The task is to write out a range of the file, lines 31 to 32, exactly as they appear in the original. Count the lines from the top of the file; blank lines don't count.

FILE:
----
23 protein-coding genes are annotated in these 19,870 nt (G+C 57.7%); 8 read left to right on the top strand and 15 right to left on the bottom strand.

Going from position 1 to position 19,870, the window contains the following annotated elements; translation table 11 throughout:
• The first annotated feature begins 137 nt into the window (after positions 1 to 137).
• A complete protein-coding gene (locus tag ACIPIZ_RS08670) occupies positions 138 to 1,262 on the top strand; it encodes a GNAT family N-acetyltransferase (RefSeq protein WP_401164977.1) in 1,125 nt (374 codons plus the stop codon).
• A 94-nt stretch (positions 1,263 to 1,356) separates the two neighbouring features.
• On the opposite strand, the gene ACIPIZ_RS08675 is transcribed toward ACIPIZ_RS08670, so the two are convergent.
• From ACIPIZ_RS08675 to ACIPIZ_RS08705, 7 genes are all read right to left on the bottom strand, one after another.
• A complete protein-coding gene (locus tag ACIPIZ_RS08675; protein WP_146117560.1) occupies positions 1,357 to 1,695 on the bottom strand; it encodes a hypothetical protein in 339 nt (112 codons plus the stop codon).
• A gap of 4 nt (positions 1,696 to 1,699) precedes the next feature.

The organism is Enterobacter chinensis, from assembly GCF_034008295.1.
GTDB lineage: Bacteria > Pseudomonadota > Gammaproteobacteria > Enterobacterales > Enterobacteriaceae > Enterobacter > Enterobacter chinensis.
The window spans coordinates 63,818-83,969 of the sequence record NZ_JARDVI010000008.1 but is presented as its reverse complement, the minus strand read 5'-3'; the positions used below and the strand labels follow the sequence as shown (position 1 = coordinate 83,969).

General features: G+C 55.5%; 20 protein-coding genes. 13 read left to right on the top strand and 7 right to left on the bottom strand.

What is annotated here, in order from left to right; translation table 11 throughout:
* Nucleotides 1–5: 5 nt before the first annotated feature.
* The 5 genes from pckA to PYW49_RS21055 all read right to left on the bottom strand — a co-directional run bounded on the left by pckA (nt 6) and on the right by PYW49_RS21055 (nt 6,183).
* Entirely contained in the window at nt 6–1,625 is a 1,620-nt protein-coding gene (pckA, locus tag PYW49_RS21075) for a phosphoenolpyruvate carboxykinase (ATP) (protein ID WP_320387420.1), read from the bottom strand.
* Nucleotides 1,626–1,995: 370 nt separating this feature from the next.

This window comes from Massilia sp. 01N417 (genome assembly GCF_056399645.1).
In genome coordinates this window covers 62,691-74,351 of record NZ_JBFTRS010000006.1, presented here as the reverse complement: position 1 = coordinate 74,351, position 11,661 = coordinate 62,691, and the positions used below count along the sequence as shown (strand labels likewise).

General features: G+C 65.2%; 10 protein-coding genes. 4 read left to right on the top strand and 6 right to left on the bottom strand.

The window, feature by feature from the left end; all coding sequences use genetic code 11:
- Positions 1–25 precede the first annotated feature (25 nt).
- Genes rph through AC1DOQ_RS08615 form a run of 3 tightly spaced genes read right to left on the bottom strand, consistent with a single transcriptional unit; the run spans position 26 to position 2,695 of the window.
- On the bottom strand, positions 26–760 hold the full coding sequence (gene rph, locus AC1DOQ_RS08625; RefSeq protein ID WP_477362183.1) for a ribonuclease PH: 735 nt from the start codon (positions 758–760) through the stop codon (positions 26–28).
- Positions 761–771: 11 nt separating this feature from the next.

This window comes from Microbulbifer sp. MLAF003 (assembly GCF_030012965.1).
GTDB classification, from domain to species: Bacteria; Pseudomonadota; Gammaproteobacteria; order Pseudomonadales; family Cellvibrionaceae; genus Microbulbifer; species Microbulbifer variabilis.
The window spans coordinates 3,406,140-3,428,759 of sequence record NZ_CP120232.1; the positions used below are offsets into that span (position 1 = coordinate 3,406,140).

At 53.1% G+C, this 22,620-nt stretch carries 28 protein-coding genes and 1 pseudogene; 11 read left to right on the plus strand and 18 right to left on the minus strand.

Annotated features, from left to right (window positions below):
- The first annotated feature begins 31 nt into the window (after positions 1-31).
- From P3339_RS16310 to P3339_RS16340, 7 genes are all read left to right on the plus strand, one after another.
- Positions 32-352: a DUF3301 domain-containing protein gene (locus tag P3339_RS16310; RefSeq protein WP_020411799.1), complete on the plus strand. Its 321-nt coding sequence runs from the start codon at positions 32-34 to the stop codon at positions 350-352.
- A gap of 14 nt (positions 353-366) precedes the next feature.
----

Annotated features, from left to right (window positions below):
- The first annotated feature begins 31 nt into the window (after positions 1-31).